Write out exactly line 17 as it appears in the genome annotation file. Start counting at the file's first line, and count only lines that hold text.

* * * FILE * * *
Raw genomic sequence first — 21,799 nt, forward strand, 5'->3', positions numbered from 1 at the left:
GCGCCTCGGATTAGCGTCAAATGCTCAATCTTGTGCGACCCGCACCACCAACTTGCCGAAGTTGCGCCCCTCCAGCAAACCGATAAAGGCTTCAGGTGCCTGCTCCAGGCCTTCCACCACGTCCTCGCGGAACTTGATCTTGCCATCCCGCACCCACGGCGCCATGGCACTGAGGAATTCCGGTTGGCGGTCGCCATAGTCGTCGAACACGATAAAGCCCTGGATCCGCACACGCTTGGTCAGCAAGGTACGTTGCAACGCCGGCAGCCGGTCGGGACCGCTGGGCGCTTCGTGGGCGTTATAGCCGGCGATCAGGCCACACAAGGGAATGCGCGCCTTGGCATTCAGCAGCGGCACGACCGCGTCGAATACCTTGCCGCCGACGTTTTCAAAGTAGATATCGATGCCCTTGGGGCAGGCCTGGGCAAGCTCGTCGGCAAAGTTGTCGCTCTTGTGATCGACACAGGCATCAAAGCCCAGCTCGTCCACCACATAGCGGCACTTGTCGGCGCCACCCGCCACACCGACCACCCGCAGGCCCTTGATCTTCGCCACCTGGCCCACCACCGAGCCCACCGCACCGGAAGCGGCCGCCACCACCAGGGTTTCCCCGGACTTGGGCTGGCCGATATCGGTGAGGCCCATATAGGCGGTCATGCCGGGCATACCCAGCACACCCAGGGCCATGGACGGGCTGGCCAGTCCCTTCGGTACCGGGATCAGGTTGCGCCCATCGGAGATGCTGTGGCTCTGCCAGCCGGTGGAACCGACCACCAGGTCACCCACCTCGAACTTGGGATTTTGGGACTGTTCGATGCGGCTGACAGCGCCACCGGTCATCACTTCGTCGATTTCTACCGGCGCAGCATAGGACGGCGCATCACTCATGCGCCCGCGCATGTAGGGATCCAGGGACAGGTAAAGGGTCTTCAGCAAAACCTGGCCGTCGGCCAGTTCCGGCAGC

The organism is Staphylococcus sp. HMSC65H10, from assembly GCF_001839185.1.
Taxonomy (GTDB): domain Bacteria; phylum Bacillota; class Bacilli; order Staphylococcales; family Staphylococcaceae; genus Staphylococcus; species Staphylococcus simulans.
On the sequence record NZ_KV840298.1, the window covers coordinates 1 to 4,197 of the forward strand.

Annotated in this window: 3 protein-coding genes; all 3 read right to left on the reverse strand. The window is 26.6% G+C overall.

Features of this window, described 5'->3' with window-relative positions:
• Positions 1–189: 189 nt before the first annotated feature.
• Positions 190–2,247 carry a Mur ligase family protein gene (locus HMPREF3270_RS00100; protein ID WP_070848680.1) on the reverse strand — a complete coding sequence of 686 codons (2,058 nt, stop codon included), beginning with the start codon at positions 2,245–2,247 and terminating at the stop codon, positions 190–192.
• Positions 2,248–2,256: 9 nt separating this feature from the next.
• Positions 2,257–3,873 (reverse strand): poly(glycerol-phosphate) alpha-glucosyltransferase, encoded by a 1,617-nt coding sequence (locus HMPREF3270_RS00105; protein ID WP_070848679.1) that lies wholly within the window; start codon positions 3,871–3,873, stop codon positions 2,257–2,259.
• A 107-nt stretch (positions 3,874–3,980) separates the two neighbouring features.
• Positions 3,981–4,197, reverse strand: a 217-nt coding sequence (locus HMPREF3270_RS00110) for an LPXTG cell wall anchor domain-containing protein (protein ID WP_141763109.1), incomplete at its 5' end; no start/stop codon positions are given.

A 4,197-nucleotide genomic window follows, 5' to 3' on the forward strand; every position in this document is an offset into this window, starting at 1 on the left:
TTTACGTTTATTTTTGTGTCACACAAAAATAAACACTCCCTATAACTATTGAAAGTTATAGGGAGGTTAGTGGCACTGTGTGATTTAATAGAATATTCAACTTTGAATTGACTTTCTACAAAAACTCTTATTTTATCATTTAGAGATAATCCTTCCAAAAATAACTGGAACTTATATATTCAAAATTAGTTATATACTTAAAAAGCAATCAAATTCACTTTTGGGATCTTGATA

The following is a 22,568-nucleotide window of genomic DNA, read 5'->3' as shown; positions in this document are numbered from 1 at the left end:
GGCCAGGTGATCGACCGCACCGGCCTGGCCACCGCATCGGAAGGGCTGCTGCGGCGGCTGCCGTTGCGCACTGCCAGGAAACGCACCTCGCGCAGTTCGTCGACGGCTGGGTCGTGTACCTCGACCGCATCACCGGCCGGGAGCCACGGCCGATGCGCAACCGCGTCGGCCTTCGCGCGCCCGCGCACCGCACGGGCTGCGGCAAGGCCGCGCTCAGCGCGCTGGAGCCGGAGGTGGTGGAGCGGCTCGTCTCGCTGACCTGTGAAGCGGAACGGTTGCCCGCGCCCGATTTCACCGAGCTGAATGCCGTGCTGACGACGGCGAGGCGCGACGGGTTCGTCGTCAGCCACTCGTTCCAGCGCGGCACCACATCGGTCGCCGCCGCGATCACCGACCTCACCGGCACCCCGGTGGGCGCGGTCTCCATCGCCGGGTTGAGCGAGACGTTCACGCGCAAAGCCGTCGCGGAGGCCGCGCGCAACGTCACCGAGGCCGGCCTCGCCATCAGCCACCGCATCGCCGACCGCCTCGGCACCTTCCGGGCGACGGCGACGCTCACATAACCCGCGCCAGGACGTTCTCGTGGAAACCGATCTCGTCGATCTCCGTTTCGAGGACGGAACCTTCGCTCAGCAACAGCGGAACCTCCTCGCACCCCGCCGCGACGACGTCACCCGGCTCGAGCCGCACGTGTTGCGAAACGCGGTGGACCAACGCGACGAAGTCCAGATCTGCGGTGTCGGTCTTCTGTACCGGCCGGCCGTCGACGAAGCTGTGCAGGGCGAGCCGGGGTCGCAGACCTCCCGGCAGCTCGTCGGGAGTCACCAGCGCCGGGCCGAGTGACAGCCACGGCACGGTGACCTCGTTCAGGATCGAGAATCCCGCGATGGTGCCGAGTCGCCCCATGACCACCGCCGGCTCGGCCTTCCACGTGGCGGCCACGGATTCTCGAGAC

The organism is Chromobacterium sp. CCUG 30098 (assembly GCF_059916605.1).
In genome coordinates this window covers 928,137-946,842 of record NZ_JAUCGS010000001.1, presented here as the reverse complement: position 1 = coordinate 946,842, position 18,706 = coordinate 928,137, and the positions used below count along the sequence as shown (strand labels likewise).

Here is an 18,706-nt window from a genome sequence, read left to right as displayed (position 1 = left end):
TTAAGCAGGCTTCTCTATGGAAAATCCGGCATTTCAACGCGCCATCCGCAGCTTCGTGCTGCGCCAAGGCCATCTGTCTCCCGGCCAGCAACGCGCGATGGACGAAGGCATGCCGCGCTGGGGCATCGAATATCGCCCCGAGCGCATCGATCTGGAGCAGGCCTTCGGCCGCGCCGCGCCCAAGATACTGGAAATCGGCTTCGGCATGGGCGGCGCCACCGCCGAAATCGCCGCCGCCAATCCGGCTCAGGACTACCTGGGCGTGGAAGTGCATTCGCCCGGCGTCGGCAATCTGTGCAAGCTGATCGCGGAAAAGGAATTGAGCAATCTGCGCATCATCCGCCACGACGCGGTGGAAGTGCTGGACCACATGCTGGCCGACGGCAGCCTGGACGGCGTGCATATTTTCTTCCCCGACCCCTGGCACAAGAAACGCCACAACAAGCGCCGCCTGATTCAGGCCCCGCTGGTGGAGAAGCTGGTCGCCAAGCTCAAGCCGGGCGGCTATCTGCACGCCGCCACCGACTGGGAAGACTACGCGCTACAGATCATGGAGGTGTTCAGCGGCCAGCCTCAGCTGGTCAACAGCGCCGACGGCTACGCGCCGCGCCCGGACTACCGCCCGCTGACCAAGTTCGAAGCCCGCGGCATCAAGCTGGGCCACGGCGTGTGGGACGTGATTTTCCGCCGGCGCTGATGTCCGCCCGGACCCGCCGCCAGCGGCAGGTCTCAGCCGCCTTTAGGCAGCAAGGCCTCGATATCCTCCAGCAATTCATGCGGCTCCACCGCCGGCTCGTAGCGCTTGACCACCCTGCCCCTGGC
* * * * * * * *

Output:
GGCCAGGTGATCGACCGCACCGGCCTGGCCACCGCATCGGAAGGGCTGCTGCGGCGGCTGCCGTTGCGCACTGCCAGGAAACGCACCTCGCGCAGTTCGTCGACGGCTGGGTCGTGTACCTCGACCGCATCACCGGCCGGGAGCCACGGCCGATGCGCAACCGCGTCGGCCTTCGCGCGCCCGCGCACCGCACGGGCTGCGGCAAGGCCGCGCTCAGCGCGCTGGAGCCGGAGGTGGTGGAGCGGCTCGTCTCGCTGACCTGTGAAGCGGAACGGTTGCCCGCGCCCGATTTCACCGAGCTGAATGCCGTGCTGACGACGGCGAGGCGCGACGGGTTCGTCGTCAGCCACTCGTTCCAGCGCGGCACCACATCGGTCGCCGCCGCGATCACCGACCTCACCGGCACCCCGGTGGGCGCGGTCTCCATCGCCGGGTTGAGCGAGACGTTCACGCGCAAAGCCGTCGCGGAGGCCGCGCGCAACGTCACCGAGGCCGGCCTCGCCATCAGCCACCGCATCGCCGACCGCCTCGGCACCTTCCGGGCGACGGCGACGCTCACATAACCCGCGCCAGGACGTTCTCGTGGAAACCGATCTCGTCGATCTCCGTTTCGAGGACGGAACCTTCGCTCAGCAACAGCGGAACCTCCTCGCACCCCGCCGCGACGACGTCACCCGGCTCGAGCCGCACGTGTTGCGAAACGCGGTGGACCAACGCGACGAAGTCCAGATCTGCGGTGTCGGTCTTCTGTACCGGCCGGCCGTCGACGAAGCTGTGCAGGGCGAGCCGGGGTCGCAGACCTCCCGGCAGCTCGTCGGGAGTCACCAGCGCCGGGCCGAGTGACAGCCACGGCACGGTGACCTCGTTCAGGATCGAGAATCCCGCGATGGTGCCGAGTCGCCCCATGACCACCGCCGGCTCGGCCTTCCACGTGGCGGCCACGGATTCTCGAGAC